Satellites are making rapid maps of Morocco in the aftermath of Friday’s catastrophic magnitude 6.8 earthquake.
The information they gather will be vital to responders trying to reach affected towns and villages in the High Atlas mountains.
Sharp orbital imagery will tell them where infrastructure has suffered the worst impacts – not just buildings but roads and bridges too.
Relief workers are having to contend with landslides. The space imagery can show them how to avoid blocked routes.
And in addition to the traditional visual data from satellites, other types of analysis are becoming available.
The map at the top of this page reveals how the ground lurched in response to the enormous energies unleashed on Friday.
It is based on observations by the European Union’s Sentinel-1a satellite, around 06:30 GMT on Monday, as it traversed north to south over Morocco at an altitude of 700km (435 miles).
The Sentinel carries a radar instrument able to sense the ground in all weathers, day and night.
It routinely scans earthquake-prone regions of the world, tracing what are often very subtle changes in elevation at the surface. But, of course, the changes on Friday were anything but subtle.
Researchers use the technique of interferometry to compare “before” and “after” views:
Blue colours on the map illustrate the upwards movement of the ground – the Sentinel sees this as a shortening of the distance between it and the surface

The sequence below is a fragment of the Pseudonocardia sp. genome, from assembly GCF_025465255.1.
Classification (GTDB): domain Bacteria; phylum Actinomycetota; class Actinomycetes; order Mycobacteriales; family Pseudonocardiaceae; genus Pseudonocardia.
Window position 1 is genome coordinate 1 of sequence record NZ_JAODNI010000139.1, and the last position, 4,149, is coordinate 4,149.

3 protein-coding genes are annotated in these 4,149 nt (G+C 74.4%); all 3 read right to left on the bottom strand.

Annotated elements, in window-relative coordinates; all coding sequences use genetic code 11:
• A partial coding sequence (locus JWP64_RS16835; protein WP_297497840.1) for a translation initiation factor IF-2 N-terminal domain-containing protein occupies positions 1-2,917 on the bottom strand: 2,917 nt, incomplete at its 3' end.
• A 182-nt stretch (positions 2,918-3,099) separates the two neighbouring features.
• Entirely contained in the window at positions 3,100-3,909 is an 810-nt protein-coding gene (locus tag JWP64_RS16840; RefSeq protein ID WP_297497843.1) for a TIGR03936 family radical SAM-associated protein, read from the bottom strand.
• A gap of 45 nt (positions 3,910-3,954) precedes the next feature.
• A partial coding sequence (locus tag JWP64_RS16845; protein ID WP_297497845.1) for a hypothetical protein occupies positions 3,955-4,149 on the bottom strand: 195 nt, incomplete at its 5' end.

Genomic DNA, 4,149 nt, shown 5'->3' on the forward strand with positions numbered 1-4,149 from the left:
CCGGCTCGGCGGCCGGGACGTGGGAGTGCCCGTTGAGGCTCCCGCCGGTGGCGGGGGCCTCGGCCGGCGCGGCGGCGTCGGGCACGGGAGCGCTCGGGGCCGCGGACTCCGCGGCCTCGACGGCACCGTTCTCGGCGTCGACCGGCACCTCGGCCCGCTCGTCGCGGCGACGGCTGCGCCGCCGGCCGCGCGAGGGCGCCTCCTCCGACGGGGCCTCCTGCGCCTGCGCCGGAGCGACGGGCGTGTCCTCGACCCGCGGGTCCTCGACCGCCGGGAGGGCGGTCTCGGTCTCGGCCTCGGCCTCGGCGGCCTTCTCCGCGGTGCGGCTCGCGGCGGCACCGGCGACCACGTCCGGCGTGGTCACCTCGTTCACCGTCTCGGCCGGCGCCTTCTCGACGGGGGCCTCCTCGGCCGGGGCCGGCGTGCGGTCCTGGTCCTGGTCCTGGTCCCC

The yellow/orange colours show where the ground has dropped since the previous time the European spacecraft measured the distance
The largest single movement towards the satellite was up to 15cm (6in). The maximum drop was around 10cm (4in).
But these are not exact elevation changes, because the Sentinel looks at the ground from an angle. The maximum vertical deformations at the surface would have been a little larger, therefore.
From this type of analysis, scientists can confirm a north-dipping buried thrust fault caused the quake:
It was “buried” in the sense the rupture did not cut all the way through the upper layers of rock to the surface
“North dipping” tells us about the direction of faulting – if a ball was placed on the rupture, it would roll to the north
“The fault plane dips away to the north from the gap between the blue and yellow patches on the map,” Prof Tim Wright, from Leeds University, says.
“The plane gets deeper the further you go under the blue area. In geology, we call the part above the fault plane the ‘hanging wall’ and you get more motion on this than the part under the fault plane, which we call the ‘foot wall’.”
Scientists will use an interferometric analysis like this to try to understand the quake and the future hazard risks,
This is important because this particular area had not had a major quake in a very long time.
In the old days, to gather the same information the Sentinel now provides, geologists would literally put their boots on and go and inspect the ground.
“Go back to 1980 and the very big El Asnam earthquake – a magnitude seven – in Algeria, and it took very intense fieldwork to establish that the quake was the result of a buried thrust fault system,” Prof Wright says.
Now, the UK Centre for Observation and Modelling of Earthquakes, Volcanoes and Tectonics (Comet), where he is director, can automate the type of analysis shown above, turning out interferometric maps within hours of a Sentinel overpass.
And on Thursday, the UK rejoined the EU’s Copernicus Earth observation system, which will allow British scientists to once again take up leadership roles in the development of satellites such as Sentinel-1.